Forts (God is Our Refuge, Part I)

Forts like this one often spring up mysteriously while am reading aloud to the children.

Fort building is big business around here. My kids build forts inside – under the stairs, on the storage shelves, out of living room furniture, under the dining room table – and outside – under a big maple tree, under drooping cedars, out of the grass clippings, and in the cornfield. (That was one of my favorites. Before the field corn grew too intimidating, each one of my middle children had his or her own space between the stalks. They carefully showed me how to navigate, and where each person’s space was located.) No potential building spot or material is likely to be overlooked. I don’t think a day goes by that they do not build or play in some fort.

I’ve wondered why my kids take such satisfaction out of making forts. Maybe in a large family they just want some place that is their own. Most of the time they build forts near one another, but each one has a small personal space. Still, fort building seems pretty universal with children from all types of families. Forts are a type of refuge – a safe place to retreat to.

This summer our Sunday school class studied Psalm 119, taught wonderfully by Lucas and Pastor Stephen. During one class Pastor Stephen talked about how many times in the Psalms God is referred to as our refuge. Once you start looking you will see this idea (sometimes with different but related words) all over the place. I’ve done a quick study on the words used for refuge. Generally the ideas associated with the Hebrew words are a place of retreat, shelter, protection, and hope, or when used as a verb, to flee for protection, to have hope, to make refuge, to put trust.

In our Sunday School class we talked about how easy it is for us to take refuge in things other than God. I know the things I am most apt to try put my trust in, and (probably more often for me) the things I do to try in vain to escape from difficulties. The Psalms remind us continually, that no matter what is going on around us, our hope is found only in the Lord.

PSALM 46: 1-3
God is our refuge and strength, A very present help in trouble.
Therefore we will not fear, Even though the earth be removed, And though the mountains be carried into the midst of the sea;
Though its waters roar and be troubled, Though the mountains shake with its swelling. Selah


Rebecca Nugent said…
My mom taught us how to make forts in the living room out of blankets and chairs from the dining room. Fond memories! The un-fun part was having to clean it all up when we were done:)

It's great to read and see the goings on at the Wegener house. We really miss you guys!
Anne said…
We miss you and Nick, too! How's life in Nashville? (I'm watching for an update on your blog.) :)
We work like a horse.
We eat like a pig.
We like to play chicken.
You can get someone's goat.
We can be as slippery as a snake.
We get dog tired.
We can be as quiet as a mouse.
We can be as quick as a cat.
Some of us are as strong as an ox.
People try to buffalo others.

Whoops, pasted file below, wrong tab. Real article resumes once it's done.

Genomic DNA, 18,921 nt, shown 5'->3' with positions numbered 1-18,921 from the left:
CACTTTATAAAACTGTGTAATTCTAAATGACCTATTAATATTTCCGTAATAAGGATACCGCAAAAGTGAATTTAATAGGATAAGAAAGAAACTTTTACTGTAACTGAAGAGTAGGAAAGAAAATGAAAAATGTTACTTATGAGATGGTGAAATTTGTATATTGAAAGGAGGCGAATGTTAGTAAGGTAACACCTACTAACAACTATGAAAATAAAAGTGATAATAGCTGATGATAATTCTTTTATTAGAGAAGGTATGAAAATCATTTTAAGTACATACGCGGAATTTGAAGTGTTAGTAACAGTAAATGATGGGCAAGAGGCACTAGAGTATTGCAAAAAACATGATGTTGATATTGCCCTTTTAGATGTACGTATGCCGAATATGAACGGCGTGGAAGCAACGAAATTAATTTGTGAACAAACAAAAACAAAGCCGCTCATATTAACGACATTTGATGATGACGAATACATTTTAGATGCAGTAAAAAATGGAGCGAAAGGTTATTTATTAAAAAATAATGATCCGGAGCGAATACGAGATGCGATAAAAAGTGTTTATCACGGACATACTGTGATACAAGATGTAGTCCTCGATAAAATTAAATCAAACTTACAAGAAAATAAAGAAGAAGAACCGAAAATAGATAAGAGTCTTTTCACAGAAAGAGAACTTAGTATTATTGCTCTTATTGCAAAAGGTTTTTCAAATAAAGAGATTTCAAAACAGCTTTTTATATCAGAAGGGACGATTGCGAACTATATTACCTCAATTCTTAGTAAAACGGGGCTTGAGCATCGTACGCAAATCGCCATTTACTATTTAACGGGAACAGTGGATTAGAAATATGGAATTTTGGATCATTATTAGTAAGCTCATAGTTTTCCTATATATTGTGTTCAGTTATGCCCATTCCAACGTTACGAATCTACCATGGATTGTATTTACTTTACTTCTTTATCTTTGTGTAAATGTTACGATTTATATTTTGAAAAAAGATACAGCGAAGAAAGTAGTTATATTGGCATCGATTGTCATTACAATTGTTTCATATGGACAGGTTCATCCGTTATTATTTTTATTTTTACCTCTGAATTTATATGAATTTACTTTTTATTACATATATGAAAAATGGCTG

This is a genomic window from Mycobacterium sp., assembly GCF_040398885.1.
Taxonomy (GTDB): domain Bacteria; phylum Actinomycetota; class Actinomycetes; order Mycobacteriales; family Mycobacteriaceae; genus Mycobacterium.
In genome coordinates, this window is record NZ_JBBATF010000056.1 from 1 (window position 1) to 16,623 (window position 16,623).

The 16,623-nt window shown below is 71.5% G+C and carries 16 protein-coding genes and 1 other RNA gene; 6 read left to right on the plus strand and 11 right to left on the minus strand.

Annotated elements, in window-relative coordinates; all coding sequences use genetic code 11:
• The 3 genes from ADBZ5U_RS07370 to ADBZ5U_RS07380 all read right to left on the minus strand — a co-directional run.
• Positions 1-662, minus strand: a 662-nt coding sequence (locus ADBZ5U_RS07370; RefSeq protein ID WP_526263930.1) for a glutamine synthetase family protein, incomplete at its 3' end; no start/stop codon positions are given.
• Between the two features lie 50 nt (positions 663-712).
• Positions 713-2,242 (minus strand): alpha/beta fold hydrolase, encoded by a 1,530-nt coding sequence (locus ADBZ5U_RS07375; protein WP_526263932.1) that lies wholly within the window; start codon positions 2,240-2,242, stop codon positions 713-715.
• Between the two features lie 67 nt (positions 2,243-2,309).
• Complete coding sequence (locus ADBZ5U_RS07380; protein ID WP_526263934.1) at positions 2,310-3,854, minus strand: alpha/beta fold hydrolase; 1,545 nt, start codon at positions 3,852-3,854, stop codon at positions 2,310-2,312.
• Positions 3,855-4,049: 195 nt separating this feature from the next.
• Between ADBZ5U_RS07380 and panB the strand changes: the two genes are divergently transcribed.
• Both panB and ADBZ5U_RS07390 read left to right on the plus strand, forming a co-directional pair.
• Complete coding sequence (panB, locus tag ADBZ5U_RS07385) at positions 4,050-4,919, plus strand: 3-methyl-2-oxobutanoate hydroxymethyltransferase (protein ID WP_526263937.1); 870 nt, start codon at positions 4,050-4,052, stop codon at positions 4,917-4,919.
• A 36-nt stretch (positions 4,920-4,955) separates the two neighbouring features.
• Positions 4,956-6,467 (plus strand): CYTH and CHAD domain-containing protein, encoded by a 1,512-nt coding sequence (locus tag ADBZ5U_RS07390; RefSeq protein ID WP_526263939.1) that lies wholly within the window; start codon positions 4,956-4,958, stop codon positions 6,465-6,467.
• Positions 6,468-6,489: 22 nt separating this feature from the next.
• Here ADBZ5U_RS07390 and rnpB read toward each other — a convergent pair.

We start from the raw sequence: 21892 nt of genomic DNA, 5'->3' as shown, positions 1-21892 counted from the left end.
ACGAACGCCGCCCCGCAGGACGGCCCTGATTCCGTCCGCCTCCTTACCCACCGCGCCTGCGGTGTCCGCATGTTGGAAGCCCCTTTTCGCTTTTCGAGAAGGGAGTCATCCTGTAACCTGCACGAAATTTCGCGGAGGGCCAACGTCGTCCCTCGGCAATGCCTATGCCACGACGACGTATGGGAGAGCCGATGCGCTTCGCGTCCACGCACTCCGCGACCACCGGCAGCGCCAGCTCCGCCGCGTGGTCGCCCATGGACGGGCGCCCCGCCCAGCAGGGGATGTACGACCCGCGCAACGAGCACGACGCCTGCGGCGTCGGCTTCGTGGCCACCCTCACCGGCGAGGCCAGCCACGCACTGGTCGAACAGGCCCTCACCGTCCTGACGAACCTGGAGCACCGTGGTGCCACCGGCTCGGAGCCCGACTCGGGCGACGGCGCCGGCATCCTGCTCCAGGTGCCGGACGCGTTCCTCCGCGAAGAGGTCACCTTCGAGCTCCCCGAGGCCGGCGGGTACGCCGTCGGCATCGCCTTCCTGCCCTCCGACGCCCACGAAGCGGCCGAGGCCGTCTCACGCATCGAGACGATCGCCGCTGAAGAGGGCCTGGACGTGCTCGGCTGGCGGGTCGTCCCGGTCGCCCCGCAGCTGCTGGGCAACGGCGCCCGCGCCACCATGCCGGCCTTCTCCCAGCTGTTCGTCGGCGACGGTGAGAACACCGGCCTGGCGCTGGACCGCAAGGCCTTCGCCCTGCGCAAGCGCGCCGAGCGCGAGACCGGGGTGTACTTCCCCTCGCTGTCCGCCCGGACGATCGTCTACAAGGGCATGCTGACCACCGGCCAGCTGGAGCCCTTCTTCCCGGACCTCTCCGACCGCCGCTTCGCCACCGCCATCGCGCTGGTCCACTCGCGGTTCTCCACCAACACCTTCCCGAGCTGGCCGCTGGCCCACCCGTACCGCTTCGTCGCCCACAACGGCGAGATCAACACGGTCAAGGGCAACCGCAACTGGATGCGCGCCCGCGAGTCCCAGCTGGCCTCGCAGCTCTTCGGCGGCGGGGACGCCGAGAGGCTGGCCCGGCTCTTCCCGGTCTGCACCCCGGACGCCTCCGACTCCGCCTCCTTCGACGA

Some are as ugly as a toad.
We can be as gentle as a lamb.
Sometimes we are as happy as a lark.
Some of us drink like a fish.
We can be as proud as a peacock.
A few of us are as hairy as a gorilla.
You can get a frog in your throat.
We can be a lone wolf.
But I'm having a whale of a time!

You have a riveting web log
and undoubtedly must have
atypical & quiescent potential
for your intended readership.
May I suggest that you do
everything in your power to
honor your encyclopedic/omniscient
Designer/Architect as well
as your revering audience.
As soon as we acknowledge
this Supreme Designer/Architect,
Who has erected the beauteous
fabric of the universe, our minds
must necessarily be ravished with
wonder at this infinate goodness,
wisdom and power.

Please remember to never
restrict anyone's opportunities
for ascertaining uninterrupted
existence for their quintessence.

There is a time for everything,
a season for every activity
under heaven. A time to be
born and a time to die. A
time to plant and a time to
harvest. A time to kill and
a time to heal. A time to
tear down and a time to
rebuild. A time to cry and
a time to laugh. A time to
grieve and a time to dance.
A time to scatter stones
and a time to gather stones.
A time to embrace and a
time to turn away. A time to
search and a time to lose.
A time to keep and a time to
throw away. A time to tear
and a time to mend. A time
to be quiet and a time to
speak up. A time to love
and a time to hate. A time
for war and a time for peace.

Best wishes for continued ascendancy,
Dr. Howdy

'Thought & Humor'

P.S. One thing of which I am sure is
that the common culture of my youth
is gone for good. It was hollowed out
by the rise of ethnic "identity politics,"
then splintered beyond hope of repair
by the emergence of the web-based
technologies that so maximized and
facilitated cultural choice as to make
the broad-based offerings of the old
mass media look bland and unchallenging
by comparison."
mrsd said…
We call them tents. And oh, how they love them! (I have two set up as I type.)

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